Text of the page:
Stephen Port victims' inquests: Killer 'obsessed with drug rape pornography'

Stephen Port was sentenced to life in prison in 2016 for the murders of the four men.

Stephen Port was sentenced to life in prison in 2016 for the murders of four men. - Credit: Met Police

Barking serial killer Stephen Port was obsessed with messaging men on hook-up sites and watching drug rape pornography, an inquest has heard.

The 46-year-old, who will spend the rest of his life behind bars for murdering four men and sexually assaulting several others, began taking the drug GHB in late 2013.

Stephen Port victims clockwise from top left: Gabriel Kovari, Daniel Whitworth, Jack Taylor and Ant

Clockwise from top left: Gabriel Kovari, Daniel Whitworth, Jack Taylor and Anthony Walgate. - Credit: Met Police

He went on to kill Anthony Walgate, 23, Gabriel Kovari, 22, Daniel Whitworth, 21, and Jack Taylor, 25, with overdoses of the drug between June 2014 and September 2015, dumping their bodies near his flat in Cooke Street.

Port was jailed at the Old Bailey in 2016 and the long-awaited inquests are now taking place into his victims' deaths, examining whether the series of investigations into their murders were adequate and whether lives could have been saved.

Giving evidence at Barking Town Hall on Wednesday (October 6), Det Insp Mark Richards gave details of his work on Operation Lilford, the investigation launched after the four deaths were linked.

He said analysis of Port's laptop, originally seized when officers were first investigating the death of fashion student Mr Walgate, showed hundreds of thousands of lines of messaging about sex, pornography and drug-taking.

"It was absolutely incessant," he told the jury. "It was all day, every day.


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"There were hundreds of thousands of lines of messages because he was obsessed."

Port would watch "a considerable and extensive amount" of drug rape pornography, viewing it for hours at a time on his laptop.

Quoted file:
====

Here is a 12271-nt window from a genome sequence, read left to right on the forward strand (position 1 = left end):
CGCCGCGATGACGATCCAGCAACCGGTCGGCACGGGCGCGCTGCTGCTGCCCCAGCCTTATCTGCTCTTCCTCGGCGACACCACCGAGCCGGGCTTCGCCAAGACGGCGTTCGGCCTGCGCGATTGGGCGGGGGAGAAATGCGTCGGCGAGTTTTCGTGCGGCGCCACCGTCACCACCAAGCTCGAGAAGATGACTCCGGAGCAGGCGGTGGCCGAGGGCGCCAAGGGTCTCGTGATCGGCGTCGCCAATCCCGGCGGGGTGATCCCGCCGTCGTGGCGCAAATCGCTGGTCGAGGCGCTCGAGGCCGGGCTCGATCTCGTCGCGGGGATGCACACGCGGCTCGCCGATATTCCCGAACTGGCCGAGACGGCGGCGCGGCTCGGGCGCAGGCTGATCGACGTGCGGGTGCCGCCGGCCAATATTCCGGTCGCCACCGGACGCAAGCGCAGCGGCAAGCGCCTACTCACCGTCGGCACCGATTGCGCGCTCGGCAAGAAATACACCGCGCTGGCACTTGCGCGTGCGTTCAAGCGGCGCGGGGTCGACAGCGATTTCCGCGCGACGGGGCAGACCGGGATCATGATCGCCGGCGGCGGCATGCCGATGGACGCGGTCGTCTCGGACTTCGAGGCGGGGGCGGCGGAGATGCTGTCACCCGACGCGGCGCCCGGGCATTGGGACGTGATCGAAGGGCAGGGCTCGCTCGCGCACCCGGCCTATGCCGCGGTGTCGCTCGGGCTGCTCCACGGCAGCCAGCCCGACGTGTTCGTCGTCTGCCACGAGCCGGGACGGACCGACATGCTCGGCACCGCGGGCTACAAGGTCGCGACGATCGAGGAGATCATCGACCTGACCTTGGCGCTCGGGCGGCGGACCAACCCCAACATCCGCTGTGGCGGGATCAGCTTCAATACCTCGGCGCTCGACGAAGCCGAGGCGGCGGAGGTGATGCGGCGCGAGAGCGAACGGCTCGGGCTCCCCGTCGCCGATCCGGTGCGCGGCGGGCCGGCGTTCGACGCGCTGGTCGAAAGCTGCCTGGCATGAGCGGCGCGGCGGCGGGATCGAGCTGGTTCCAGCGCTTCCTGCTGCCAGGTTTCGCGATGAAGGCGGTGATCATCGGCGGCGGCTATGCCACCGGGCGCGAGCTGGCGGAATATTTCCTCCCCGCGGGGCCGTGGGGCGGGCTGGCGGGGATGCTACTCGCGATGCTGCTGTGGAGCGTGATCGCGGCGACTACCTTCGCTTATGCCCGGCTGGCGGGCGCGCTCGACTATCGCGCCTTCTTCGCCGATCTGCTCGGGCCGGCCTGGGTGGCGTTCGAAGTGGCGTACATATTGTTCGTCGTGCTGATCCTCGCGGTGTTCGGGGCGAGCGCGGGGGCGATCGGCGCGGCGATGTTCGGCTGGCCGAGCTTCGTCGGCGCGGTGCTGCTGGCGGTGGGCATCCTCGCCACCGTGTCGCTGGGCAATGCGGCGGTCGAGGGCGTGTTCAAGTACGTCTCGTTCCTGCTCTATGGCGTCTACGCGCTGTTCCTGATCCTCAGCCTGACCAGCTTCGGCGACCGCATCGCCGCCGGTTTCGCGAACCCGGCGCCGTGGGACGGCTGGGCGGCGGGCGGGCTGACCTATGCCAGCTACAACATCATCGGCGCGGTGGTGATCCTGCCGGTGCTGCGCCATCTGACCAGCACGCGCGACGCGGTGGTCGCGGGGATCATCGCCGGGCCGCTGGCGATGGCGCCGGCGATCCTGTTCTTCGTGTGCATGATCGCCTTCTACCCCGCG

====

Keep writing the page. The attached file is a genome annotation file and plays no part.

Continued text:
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The officer said: "He had a real obsession with drug rape pornography."

Patterns would emerge where Port would pause messaging or watching the footage for around half-an-hour to go and meet men at Barking Station and bring them back to his flat.

He would then continue viewing the material once the men were in his home.

The inquest heard that as well as the murders, Port was found guilty at his Old Bailey trial of the drugging and sexual assault of seven, surviving victims.

In addition, there were about six other living victims identified by police who did not wish to take part in the prosecution.

The families of the men Port murdered paid tribute to their loved ones at a hearing on Tuesday (October 5).

Detectives sifted through details of nearly 60 other deaths to make sure Port had not claimed any more lives, and concluded no accomplice was involved.

Their theory was that 6ft 5in Port had wrapped his victims' bodies in bedsheets and carried them to the sites where they were found.

The inquests were adjourned until Thursday.

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